The Commission’s 2010 Communication ‘Towards a stronger European disaster response: the role of civil protection and humanitarian assistance’ proposes a strategy for reinforcing the EU disaster-response capacity on the basis of the two main instruments for EU relief: civil protection and humanitarian aid. In December 2011, the Commission adopted a legislative proposal on EU civil protection[70] which puts increased emphasis on prevention and preparedness in addition to emergency response and introduces a number of voluntary instruments that Member States can make use of in order to increase the effectiveness and efficiency of civil protection. The system is based on exchange of information and planning, which in turn allows for pre-commitment of assets enabling targeted, speedy response, and the identification of gaps, which the Commission proposes the EU to co-finance, where such assets justify burden-sharing between Participating States. An Emergency Response Center is being set up in order to better fulfil the requirements following the increasing trend in disasters and interventions. Capacity-building to prepare for and cope with displacements resulting from sudden-onset events in high-risk areas (especially at local level) will also need to be stepped up.

4.3.2.     Promoting and facilitating migration as an adaptation strategy

Although migration has often been portrayed as a failure to adapt, it is now increasingly also recognised as a legitimate adaptation strategy in its own right. Evidence clearly suggests that migration has the potential to contribute to adaptation in regions of origin by, for example, diversifying income sources and thereby strengthening resilience.

Furthermore, facilitating well-managed mobility and labour migration from environmentally degraded areas can represent an effective strategy to reduce environmentally-induced displacement, which is more likely to produce negative outcomes for migrants and host communities[71]. Where persons in communities affected by environmental degradation have the freedom to migrate to areas where economic opportunities are available, the likelihood to remain 'trapped' in a highly vulnerable situation or ending up displaced in regions with no hosting capacity is reduced. When environmentally induced migration is undertaken voluntarily, it is far more likely to produce benefits for both receiving and sending communities than displacement.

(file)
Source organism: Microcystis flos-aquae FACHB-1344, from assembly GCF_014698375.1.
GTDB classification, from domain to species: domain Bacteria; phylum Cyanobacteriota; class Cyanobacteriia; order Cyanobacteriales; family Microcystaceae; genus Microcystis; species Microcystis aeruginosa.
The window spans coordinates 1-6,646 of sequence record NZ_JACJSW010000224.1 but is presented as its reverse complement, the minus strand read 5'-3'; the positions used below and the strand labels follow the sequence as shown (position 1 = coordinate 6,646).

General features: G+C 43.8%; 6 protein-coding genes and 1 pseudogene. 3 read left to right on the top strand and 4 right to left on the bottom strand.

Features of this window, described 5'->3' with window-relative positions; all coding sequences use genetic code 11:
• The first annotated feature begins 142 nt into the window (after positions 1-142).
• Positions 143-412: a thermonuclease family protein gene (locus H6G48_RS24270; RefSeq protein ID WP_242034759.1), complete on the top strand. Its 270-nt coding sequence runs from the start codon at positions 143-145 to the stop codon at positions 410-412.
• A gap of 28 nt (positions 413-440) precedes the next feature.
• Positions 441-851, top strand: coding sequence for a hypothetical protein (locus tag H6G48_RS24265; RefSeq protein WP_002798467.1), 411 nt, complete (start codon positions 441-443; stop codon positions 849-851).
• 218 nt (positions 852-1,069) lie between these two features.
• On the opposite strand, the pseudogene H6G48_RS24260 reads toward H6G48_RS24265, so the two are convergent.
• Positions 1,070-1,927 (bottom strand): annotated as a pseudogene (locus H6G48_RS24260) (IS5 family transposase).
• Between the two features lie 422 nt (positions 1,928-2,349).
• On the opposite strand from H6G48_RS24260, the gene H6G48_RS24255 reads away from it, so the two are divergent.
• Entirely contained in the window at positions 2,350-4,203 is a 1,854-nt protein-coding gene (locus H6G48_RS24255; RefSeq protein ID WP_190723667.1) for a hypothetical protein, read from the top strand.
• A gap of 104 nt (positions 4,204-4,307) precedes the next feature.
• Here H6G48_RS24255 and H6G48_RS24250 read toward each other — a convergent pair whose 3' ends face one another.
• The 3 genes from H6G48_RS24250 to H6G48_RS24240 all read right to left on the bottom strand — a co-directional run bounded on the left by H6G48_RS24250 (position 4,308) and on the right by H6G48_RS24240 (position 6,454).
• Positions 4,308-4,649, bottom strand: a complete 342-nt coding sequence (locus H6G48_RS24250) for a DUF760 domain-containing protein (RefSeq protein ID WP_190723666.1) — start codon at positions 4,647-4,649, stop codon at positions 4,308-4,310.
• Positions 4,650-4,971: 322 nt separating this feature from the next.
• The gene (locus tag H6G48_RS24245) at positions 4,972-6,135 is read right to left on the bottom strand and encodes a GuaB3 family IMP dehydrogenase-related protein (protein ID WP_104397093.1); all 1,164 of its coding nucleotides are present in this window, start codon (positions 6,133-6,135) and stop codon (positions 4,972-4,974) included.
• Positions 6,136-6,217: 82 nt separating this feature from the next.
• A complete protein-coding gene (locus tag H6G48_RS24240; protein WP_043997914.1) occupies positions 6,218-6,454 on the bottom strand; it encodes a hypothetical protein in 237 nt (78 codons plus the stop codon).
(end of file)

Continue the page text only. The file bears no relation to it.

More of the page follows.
This section begins by exploring in greater depth the potential of migration to strengthen adaptation to climate change and environmental degradation in regions of origin, and possible concrete measures to exploit this potential. Thereafter, the issue of fostering greater mobility as a means of promoting migration as adaptation is addressed.

Migration as a Coping Mechanism for Communities of Origin

An increasing number of studies specifically document the potential of migration to contribute to the resilience of communities of origin. Remittances have frequently been cited as a useful source of capital which can diversify sources of family income, hence reducing vulnerability in a number of ways. For example, in the aftermath of natural disasters such as hurricanes, evidence suggests that remittance transfers to affected areas often increase substantially, hence reducing the need for displacement[72]. Remittances can also be used to strengthen ex ante preparedness in disaster-prone regions, or invested into other resilience strategies such as livelihoods diversification away from actives which are threatened due to environmental stressors.

Other frequently cited examples of the potential of migration to serve as a coping strategy include the role of both temporary and permanent migration in reducing pressures on limited environmental resources in communities of origin, and to allow access to social networks which can provide other resources such as information. Indeed, diaspora groups can play a valuable role in supporting adaptation measures through transfers of financial, social or technical resources to communities of origin. In particular, those migrants who decide to return to their country or origin can substantially contribute to increasing both personal and community resilience, through applying skills acquired during the period of migration and investing the resources earned.

Nevertheless, understanding of the relationship between migration and adaptation in communities of origin remains limited, and should be subject to further research. This should assess issues such as if and how the beneficial impacts of migration spread from households to the wider community, the ways in which migration contributes to structural modes of adaptation (e.g. through productive investment of remittances) and the potential risks of migration for those involved. The cost-effectiveness of migration as an adaptation strategy should also be compared with other modes.